The United States, desperate to catch up with the Soviet Union in the field of space exploration, notched its first success with the launch of the satellite, Explorer 1, from Cape Canaveral on 31 January 1958.
Explorer 1 weighed just 14 kilograms. It made one orbit every 114 minutes, coming as close as 356 kilometres and moving away as far as 2550 kilometres from Earth, during its journeys around it. The information it sent back led to the discovery of the Van Allen radiation belts around our planet.
America’s first satellite stopped transmitting after 4 months but continued to orbit Earth for more than 12 years, finally re-entering the atmosphere on 31March, 1970.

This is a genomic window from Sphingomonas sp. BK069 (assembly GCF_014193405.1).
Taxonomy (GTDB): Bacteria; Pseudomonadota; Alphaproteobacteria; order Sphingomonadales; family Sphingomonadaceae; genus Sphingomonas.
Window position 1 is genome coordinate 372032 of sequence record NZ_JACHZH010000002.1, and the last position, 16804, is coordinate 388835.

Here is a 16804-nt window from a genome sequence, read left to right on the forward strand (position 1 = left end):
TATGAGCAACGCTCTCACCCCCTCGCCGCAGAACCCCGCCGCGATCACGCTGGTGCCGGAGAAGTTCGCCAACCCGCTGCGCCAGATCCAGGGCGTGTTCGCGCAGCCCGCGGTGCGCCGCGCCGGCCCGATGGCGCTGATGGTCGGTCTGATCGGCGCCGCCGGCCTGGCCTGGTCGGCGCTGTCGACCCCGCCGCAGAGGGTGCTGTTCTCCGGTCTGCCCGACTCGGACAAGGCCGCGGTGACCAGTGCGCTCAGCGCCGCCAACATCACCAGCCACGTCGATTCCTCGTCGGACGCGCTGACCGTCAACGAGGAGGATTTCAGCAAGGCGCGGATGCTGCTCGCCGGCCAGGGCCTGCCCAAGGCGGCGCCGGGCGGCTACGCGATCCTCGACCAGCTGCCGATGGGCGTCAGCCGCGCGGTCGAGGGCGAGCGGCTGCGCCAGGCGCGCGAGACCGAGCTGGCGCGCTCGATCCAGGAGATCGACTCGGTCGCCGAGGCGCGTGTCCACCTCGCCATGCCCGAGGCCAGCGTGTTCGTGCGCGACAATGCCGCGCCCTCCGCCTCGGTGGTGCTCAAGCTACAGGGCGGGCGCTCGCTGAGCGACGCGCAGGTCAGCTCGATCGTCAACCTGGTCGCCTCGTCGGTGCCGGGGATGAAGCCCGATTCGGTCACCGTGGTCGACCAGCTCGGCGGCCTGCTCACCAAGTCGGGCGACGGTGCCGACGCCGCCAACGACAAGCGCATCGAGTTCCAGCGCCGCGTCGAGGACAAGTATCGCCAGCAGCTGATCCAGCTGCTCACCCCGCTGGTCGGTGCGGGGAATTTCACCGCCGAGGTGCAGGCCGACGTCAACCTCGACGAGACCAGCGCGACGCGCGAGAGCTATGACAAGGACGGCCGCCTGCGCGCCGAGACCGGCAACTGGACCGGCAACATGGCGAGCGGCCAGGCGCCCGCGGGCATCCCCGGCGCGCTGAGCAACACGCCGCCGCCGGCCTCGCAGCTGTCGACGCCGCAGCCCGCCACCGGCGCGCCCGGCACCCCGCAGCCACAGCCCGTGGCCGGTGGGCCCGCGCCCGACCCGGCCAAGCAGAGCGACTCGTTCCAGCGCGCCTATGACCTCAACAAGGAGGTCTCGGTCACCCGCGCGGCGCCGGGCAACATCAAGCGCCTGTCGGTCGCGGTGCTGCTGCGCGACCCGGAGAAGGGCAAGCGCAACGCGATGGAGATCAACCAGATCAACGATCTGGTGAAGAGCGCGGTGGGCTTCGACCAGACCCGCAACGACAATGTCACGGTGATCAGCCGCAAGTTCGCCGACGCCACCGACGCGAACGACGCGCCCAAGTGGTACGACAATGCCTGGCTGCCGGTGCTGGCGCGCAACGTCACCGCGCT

Vanguard 1, the second US satellite was launched on March 17, 1958. While Explorer was cylindrical, Vanguard 1 was a grapefruit-shaped sphere. It orbited Earth between 650 and 4000 kilometres. Analysis of its orbit revealed that our planet is not quite round, but pear-shaped – elevated at the North Pole and flattened at the South Pole.
Vanguard’s battery-operated transmitter stopped operating in June 1958 when the batteries ran down. The solar-powered transmitter operated until May 1964.
Vanguard 1 continues to orbit Earth. It is the oldest satellite still in orbit at this time. It is expected to continue circling Earth for another 200 years or so till external forces slow it down and cause it to fall back to Earth.
The US launched three satellites in the Vanguard series. Initially managed by the Naval Research Laboratory, the programme was transferred to the National Aeronautics and Space Administration (NASA) when it was created in mid-1958.